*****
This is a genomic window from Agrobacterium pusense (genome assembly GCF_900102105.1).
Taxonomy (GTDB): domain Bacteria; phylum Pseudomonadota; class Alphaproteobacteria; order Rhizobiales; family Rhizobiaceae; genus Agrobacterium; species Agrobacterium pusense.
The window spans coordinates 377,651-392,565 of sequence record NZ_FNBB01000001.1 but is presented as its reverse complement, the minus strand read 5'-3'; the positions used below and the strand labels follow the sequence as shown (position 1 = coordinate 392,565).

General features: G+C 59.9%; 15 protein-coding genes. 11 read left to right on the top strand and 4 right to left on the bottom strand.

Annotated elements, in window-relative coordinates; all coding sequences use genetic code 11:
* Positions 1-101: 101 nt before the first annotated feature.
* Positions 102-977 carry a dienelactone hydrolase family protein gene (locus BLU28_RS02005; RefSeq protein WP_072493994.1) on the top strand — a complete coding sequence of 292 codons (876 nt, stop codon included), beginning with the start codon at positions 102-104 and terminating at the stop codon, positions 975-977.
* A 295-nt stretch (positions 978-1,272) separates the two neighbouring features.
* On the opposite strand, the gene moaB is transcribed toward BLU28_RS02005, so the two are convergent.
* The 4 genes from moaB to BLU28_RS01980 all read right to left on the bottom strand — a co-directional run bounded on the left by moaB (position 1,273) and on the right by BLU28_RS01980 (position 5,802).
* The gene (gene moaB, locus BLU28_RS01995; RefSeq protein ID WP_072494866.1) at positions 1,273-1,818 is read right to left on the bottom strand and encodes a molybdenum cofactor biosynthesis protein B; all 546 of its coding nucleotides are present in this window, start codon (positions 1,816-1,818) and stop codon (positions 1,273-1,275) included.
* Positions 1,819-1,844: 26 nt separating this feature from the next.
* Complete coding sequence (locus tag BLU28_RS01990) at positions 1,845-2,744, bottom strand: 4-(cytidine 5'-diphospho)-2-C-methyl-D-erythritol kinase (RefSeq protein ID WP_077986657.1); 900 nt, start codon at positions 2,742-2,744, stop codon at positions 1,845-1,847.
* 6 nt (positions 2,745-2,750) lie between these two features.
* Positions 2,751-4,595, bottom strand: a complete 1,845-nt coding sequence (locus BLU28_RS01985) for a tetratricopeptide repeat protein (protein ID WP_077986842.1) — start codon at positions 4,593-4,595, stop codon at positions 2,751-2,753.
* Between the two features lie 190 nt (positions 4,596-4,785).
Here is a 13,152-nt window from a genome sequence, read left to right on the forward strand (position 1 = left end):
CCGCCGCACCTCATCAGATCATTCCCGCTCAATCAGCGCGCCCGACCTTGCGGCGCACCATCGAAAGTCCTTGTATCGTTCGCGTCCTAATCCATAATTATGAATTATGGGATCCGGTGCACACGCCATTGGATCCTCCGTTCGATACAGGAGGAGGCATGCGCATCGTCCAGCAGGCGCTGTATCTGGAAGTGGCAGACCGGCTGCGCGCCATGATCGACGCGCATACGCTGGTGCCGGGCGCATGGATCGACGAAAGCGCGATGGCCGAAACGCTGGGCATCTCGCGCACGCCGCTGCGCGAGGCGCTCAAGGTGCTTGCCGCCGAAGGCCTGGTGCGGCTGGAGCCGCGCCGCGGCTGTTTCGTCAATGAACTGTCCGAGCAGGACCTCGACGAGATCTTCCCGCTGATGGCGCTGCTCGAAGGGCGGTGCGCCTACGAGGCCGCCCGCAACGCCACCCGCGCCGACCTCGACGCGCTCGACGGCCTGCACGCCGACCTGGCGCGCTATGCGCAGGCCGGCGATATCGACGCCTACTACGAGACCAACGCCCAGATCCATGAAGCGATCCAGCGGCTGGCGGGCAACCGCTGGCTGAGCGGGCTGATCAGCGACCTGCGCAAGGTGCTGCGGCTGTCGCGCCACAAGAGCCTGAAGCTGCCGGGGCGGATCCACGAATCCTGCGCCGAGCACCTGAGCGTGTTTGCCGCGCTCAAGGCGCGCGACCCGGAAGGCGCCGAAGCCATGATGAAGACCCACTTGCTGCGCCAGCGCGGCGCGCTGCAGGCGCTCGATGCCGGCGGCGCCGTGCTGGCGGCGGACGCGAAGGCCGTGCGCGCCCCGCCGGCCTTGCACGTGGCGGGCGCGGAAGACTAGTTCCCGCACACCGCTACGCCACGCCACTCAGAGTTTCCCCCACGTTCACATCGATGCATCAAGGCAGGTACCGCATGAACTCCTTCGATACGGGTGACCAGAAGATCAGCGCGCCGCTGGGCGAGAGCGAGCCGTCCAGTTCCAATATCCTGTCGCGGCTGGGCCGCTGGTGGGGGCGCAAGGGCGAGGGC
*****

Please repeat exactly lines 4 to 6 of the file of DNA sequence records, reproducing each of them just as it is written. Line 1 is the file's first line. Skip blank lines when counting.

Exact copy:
General features: G+C 59.9%; 15 protein-coding genes. 11 read left to right on the top strand and 4 right to left on the bottom strand.

Annotated elements, in window-relative coordinates; all coding sequences use genetic code 11:
* Positions 1-101: 101 nt before the first annotated feature.